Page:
Allenton School has completed a transition to heat pumps but its old boiler remains on site, principal Andrew Leverton said.

“It's been disconnected, but currently we have no plans to remove the boiler. This will come at a substantial cost, so for now, it's just sitting there.”

Netherby principal Phil Wheeler has finalised plans to replace its existing diesel boiler funded out of the school operational grant.

Netherby needs a further eight heat pumps at a cost of about $30,000 to heat the school classrooms, breakout spaces, and staff room.

The alternative is replacing the diesel burner and tank for $7500 plus installation costs to heat the same area of the school using around 1200 litres of diesel a year, he said.

There would also be a cost to decommission and remove the existing diesel heater.

Wheeler was “at this point going with the heat pump option” because it offers much more heating and cooling flexibility.

He raised concerns about the actual emissions savings the clean energy transition would have based on how the energy is generated – replacing his fossil fuel boiler for electricity generated by the burning of gas, biomass, or coal elsewhere.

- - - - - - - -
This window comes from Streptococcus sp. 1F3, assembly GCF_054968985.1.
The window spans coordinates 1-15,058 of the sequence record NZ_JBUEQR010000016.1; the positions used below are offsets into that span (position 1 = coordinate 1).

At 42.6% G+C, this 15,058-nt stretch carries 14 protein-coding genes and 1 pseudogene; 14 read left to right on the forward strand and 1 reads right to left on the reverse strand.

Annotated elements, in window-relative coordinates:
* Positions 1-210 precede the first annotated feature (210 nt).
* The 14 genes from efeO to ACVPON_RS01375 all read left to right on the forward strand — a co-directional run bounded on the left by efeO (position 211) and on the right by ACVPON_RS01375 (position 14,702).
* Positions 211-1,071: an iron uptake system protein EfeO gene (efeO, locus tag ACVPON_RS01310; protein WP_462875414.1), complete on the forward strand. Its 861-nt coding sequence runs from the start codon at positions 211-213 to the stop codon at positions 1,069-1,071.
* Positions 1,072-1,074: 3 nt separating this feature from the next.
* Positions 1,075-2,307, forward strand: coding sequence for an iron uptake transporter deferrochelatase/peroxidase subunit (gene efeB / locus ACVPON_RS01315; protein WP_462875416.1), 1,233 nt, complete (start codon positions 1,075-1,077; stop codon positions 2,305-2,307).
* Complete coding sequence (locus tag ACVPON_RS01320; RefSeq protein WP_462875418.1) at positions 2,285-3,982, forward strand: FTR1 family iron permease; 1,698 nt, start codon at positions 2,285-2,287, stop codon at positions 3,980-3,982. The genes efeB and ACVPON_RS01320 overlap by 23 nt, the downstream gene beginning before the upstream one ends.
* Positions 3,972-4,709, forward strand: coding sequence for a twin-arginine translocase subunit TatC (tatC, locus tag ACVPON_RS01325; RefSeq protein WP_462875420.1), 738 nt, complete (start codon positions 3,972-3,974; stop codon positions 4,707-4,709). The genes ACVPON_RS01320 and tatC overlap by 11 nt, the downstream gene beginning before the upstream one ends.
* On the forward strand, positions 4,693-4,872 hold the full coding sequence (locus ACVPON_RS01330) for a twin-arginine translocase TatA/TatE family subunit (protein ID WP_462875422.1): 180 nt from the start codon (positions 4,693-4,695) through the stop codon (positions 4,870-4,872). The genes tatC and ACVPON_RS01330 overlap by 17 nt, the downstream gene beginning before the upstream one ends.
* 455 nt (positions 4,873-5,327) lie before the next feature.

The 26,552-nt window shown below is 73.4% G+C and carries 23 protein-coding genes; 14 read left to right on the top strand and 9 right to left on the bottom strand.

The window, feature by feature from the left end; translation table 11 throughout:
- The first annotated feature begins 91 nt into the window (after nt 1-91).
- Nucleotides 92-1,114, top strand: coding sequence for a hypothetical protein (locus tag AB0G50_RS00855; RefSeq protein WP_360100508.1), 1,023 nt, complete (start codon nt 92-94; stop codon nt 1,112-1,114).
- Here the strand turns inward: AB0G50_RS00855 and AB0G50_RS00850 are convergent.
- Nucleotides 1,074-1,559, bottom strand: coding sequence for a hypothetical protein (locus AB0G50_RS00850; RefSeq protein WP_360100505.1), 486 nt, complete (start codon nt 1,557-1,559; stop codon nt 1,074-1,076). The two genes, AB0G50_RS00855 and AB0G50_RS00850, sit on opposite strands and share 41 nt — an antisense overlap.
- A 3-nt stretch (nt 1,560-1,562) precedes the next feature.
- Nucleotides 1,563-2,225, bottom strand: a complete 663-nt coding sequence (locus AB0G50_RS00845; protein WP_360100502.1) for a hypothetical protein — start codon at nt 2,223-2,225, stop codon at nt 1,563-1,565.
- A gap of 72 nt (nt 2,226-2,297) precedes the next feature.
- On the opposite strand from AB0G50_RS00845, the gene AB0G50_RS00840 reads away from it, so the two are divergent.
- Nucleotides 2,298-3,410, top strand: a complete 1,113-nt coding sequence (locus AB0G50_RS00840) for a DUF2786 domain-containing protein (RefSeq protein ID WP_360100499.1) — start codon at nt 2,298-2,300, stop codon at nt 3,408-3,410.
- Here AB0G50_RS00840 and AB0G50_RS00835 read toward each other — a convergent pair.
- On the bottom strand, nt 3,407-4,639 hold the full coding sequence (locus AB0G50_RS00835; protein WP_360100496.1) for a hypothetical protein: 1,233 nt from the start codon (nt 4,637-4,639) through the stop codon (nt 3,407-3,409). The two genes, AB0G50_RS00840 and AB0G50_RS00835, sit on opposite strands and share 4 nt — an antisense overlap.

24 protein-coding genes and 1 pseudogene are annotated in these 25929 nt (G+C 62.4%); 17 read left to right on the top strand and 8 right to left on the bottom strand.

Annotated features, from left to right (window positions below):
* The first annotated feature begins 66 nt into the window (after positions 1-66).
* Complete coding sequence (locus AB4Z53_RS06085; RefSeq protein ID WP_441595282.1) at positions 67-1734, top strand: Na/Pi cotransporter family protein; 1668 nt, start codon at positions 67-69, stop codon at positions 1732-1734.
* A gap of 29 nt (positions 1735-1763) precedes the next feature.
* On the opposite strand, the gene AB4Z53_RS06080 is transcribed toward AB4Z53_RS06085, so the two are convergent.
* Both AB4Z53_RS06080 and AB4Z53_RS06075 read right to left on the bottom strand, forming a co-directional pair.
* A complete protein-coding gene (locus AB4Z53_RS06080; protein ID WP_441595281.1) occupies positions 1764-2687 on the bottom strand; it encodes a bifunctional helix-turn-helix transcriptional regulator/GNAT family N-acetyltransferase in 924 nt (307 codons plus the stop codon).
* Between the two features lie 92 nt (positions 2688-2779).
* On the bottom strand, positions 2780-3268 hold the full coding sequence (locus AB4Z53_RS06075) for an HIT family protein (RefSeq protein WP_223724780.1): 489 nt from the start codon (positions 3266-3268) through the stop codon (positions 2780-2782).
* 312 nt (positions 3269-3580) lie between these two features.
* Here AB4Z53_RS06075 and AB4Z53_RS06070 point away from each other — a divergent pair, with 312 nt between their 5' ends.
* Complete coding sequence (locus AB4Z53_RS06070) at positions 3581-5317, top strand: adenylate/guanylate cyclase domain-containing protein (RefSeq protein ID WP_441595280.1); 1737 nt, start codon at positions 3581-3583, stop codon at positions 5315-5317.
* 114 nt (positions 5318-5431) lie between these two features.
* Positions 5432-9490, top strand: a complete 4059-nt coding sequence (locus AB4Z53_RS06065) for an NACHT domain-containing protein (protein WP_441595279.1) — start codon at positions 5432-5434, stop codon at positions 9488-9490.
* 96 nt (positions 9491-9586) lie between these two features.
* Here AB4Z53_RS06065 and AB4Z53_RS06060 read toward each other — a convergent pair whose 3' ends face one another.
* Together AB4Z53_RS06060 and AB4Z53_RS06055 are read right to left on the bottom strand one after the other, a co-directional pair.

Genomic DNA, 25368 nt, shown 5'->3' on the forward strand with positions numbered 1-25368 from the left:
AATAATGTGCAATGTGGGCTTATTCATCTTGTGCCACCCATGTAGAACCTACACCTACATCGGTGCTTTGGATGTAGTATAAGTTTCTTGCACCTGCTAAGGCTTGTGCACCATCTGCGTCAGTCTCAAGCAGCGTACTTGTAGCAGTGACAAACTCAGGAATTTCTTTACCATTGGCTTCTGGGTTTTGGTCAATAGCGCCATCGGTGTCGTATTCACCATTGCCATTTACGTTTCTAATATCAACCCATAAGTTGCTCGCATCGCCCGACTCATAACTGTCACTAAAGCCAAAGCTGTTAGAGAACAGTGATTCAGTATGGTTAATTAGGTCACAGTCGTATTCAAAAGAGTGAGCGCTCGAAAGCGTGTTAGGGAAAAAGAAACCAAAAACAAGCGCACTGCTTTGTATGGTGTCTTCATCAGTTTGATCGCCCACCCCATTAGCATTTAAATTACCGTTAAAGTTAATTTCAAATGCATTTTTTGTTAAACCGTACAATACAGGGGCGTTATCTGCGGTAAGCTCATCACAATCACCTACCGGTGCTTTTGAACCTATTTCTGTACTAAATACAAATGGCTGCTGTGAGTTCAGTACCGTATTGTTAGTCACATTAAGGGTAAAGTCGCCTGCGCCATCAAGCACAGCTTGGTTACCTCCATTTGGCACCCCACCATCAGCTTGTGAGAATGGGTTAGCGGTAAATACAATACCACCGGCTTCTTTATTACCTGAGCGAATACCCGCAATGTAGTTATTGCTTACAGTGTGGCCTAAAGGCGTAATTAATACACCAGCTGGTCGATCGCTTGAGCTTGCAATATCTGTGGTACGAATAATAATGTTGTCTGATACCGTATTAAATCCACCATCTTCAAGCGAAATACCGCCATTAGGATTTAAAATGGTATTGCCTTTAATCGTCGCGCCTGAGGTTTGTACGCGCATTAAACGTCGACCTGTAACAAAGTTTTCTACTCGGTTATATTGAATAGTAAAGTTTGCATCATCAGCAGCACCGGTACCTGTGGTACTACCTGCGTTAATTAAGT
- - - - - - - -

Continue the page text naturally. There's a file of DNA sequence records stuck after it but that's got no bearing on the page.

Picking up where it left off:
Wheeler has applied twice to a contestable fund for solar panels and has been unsuccessful both times, which is “disappointing given we are a north-facing school that captures so much sunshine”.

The same can be said for the intermediate and college rebuilds.

The new blocks at Ashburton College were being wired for the possible addition of solar panels in the future but would be something they have to fund themselves, Preece said.

The installation of solar panels as part of school rebuilds makes sense as a concept – as schools operate in daylight hours so could be almost energy self-sufficient – but it is not a priority for the ministry.

Evans said the high renewable share of electricity generation in New Zealand means that solar panels are not necessarily the most efficient or effective way to achieve this for some schools.

“However, schools may choose to use funding provided to them to support capital upgrades to install solar panels."

Additional one-off capital funding has been made available to schools which they were able to use to install solar Evans said.

“The School Investment Package provided capital funding to every state school to spend on property upgrades and 31 solar projects were undertaken with this funding. “

Through the 2019 Government budget, $5m was provided for a Sustainability Contestable Fund to support schools to reduce their environmental impact and improve their operational efficiency.

Through two contestable rounds, 41 solar panel projects were approved, Evans said.

By Jonathan Leask